This career coaching post originally appears in my Work In Progress blog for Forbes.com:
It can be easy to get into a rut with your career. Are you on a path that still excites you? Are you at the level, in the industry, and performing the role that you intended? Should you add something to your routine or discard a long-held assumption?
My post last week included book recommendations with explicit career advice to share. Here are three more non-traditional recommendations – non-traditional because only Bill Connolly’s Funny Business is specifically career-related, and even Connolly tackles career in a different way. I feature these three books together because each prompts questions about career choices that many people make automatically and without much introspection and revision later. If you’re looking for some new ideas, consider:
Funny Business by Bill Connolly for its take on the importance of comedic skills in businessThe subtitle of the book is “Build Your Soft Skills Through Comedy” and Connolly outlines a number of ideas taken from comedy and improvisation that apply to professional development. For example, “Let the Idea Breathe” covers how improvisational play and NOT cutting down ideas prematurely often leads to creative genius. Business leaders might adopt this to encourage more innovation and problem-solving. “Know Your Audience” covers how comedians develop rapport and how these techniques might apply to companies looking to better engage employees and customers. Beyond the tactical lessons, Connolly profiles a number of professionals and business owners who are also comedians and improvisers – a lawyer for the Department of Homeland Security, a wedding officiant, an advertising agency where the entire staff takes comedy classes. My favorite stories were the professionals/ entrepreneurs by day, comedians by night, who figured out how to have both the professional and play in their lives. You notice an opportunistic, open-ended and curious approach to building their careers.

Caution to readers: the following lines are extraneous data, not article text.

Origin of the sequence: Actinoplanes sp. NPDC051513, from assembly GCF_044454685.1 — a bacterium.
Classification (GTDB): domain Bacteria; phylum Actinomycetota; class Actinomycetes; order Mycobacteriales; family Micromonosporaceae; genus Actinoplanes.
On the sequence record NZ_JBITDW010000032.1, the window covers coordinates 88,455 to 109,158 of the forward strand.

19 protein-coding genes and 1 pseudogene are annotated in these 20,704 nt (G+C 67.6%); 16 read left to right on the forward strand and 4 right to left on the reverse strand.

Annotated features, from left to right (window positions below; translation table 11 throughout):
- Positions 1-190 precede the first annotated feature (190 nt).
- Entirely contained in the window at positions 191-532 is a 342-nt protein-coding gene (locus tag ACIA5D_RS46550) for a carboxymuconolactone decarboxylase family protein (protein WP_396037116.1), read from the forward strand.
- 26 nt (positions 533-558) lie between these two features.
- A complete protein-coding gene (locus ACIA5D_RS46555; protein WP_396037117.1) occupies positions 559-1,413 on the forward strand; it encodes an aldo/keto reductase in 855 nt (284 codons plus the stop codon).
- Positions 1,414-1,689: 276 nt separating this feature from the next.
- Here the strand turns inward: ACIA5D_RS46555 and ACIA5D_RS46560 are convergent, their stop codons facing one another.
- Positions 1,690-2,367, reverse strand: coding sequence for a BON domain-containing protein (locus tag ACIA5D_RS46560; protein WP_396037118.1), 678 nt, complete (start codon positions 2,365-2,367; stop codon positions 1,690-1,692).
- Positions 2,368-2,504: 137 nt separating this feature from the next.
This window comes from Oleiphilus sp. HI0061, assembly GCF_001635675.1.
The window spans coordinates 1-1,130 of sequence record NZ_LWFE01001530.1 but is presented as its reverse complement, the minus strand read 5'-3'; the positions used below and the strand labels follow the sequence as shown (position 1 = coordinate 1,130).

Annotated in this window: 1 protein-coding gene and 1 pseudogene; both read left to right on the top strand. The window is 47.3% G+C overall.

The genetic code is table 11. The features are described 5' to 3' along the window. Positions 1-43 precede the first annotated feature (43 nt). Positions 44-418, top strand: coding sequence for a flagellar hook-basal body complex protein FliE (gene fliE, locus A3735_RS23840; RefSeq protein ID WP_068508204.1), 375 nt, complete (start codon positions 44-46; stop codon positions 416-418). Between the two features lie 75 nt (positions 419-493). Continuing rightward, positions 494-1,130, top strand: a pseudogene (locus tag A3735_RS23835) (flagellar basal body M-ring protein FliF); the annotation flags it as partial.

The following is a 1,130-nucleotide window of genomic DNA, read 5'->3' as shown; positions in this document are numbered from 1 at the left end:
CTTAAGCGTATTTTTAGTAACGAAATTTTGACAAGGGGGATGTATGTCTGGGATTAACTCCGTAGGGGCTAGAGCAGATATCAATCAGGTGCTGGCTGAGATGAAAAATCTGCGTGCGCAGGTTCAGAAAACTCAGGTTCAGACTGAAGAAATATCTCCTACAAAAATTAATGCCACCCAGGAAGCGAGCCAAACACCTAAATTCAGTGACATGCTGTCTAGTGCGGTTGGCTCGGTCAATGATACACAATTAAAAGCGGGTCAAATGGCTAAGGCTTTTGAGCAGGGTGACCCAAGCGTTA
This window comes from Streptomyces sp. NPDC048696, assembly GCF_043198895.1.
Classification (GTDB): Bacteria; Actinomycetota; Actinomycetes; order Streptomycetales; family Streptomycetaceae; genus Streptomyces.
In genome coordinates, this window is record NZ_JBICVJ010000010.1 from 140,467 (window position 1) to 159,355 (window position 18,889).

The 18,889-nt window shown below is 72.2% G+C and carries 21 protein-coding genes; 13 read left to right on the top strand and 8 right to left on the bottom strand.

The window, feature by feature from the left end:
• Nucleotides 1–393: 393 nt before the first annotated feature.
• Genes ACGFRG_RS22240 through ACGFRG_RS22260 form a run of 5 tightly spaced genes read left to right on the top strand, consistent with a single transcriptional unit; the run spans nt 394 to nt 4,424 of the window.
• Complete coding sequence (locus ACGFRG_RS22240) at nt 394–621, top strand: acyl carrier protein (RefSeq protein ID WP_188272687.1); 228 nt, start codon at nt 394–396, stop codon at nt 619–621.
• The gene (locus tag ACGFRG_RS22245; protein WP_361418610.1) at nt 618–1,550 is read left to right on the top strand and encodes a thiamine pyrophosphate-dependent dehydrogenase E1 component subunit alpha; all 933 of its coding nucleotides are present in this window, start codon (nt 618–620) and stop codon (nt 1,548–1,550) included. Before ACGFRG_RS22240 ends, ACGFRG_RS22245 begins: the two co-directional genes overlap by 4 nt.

Coaching tip: How can you apply more of that openness to your current career? Are you having enough fun? Fun might not be stand-up or improv, but what hobby or interest can you develop to bring more excitement to your whole life and therefore your career?
Fate of the States by Meredith Whitney for an economics perspective on where the growth isSubtitled the New Geography of American Prosperity, Whitney argues that growth is in the central corridor, the “fly-over” states that normally take a backseat to the coastal powerhouses such as NY and CA. This is an economics book, not a career advice book, though Whitney does point out where unemployment is below average, including North Dakota, where fast food workers can make upwards of $20/ hour. The major metros on the East and West coast normally dominate the news, and as a native New Yorker who never left the City, it was refreshing to get pulled outside my regular zone.
Coaching tip: Often times, you can become very insulated in your career – to one industry, to one functional area, to one geography. If growth is happening elsewhere, under what circumstances would you relocate? Even if you ultimately decide not to relocate, actually investigating your options and making a conscious decision to stay where you are brings you more career clarity.
Inside Passage by Michael Modzelewski for a firsthand account of how much one person can change and grow
This is a memoir subtitled “Living With Killer Whales, Bald Eages and Kwakiutl Indians,” so it’s most definitely not a career book. However, it’s a beautifully written story of a comfortable middle class person leaving everything behind to live alone in the wilderness (Inside Passage refers to an area between Seattle and Alaska). Modzelewski meets an entirely different set of people, picks up a whole new set of skills and pushes himself well outside his comfort zone (his dive to swim with an octopus is one of my favorite anecdotes and shows the lengths he goes to push himself). Michael Modzelewski is currently a travel journalist and if you ever get the chance to attend one of his nature talks, as I did on a recent vacation to Alaska, it’s well worth it!
Coaching tip: I am not suggesting you need to chuck all earthly belongings and move to the wilderness. But meeting new people, learning new skills, and stretching outside your comfort zone are critical to your career. Rather than reading a dry, how-to book chastising you to do this, settle in for this poetic account of one adventurer’s change experience. It may inspire you to take smaller, but still change-inducing steps on your own.